At night, I dream of girls with 10 cent boots:
that carry the scent of hotel shampoo/
and boys who twirl flowers/between their fingers/
In the morning I wake:
to age old bones/muscle fibers that stretch/
like the strings on/the old Yamaha in my/living room/
as the notes dance/out of tune.
If I'm good:
swallow my pills/with just a tiny swish of water/
even though my body always/
seems to crave more.
And if it's good enough:
I can get out of bed/without a feeling/
that everything is speeding/
to a metronome that I haven't set.
And I can ignore:
the subtle crackling in my lungs/
of missing air and the way/I feel like a bellows/
on a bagpipe.
I can ignore the press of bile just behind my throat:
the scissoring of my esophagus/
As the diet of a fastidious toddler’s/wildest dream slides down/
Ignore the way my tongue bristles/
at bright flavors.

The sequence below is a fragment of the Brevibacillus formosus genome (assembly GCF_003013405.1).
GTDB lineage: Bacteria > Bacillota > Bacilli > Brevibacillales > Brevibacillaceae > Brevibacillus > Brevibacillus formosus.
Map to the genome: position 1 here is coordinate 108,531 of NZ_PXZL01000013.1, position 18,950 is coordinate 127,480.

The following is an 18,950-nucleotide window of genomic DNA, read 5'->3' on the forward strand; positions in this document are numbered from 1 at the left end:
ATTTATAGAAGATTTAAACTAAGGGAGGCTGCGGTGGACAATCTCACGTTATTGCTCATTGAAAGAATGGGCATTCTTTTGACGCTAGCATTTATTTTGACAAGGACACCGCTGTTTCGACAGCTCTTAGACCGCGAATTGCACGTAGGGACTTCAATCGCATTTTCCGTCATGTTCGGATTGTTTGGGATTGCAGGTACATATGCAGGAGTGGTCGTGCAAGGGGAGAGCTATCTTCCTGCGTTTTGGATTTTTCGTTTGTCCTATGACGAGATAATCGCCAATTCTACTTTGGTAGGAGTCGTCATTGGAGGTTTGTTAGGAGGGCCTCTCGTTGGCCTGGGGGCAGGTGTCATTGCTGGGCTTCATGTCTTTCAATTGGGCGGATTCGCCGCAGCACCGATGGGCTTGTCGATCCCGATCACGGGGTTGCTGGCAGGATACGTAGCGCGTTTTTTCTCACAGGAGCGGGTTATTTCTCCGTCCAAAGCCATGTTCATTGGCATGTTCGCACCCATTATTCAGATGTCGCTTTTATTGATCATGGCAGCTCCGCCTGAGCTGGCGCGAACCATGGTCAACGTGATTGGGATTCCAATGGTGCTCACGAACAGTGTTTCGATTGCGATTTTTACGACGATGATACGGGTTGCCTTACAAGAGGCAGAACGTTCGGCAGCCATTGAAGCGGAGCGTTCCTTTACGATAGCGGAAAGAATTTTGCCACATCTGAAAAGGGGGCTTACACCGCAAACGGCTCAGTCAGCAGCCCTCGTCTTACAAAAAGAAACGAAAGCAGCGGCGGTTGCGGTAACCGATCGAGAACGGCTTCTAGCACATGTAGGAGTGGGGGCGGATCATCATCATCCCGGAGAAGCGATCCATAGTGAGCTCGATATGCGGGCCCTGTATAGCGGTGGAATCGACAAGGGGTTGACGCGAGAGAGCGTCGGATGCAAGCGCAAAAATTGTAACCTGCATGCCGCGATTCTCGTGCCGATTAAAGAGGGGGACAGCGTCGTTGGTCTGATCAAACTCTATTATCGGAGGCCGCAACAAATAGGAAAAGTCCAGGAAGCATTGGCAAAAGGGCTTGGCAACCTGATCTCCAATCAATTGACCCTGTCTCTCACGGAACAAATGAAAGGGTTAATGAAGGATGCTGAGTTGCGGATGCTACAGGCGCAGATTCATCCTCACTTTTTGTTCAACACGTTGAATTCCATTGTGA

A girl walks by:
with coffee bean eyes/and a ring in her nose/
and I feel my heart/heavy in my chest/
craving something new/exciting/
sweet like pomegranates.
But instead I know:
time wouldn't keep us/a warm hearth.
I go to sleep
and dream of girls
with 10 cent boots
ABOUT THE AUTHOR
BRIAR PRONSCHINSKE is a queer undergraduate English and environmental science double major at Indiana University-Bloomington. Briar is a serial pun-maker, wheat enthusiast, and vigilante hole digger who has on multiple occasions been described as fae adjacent. A recent Fibromyalgia diagnosis inspires much of their poetry. They have previously been published in the Lighter.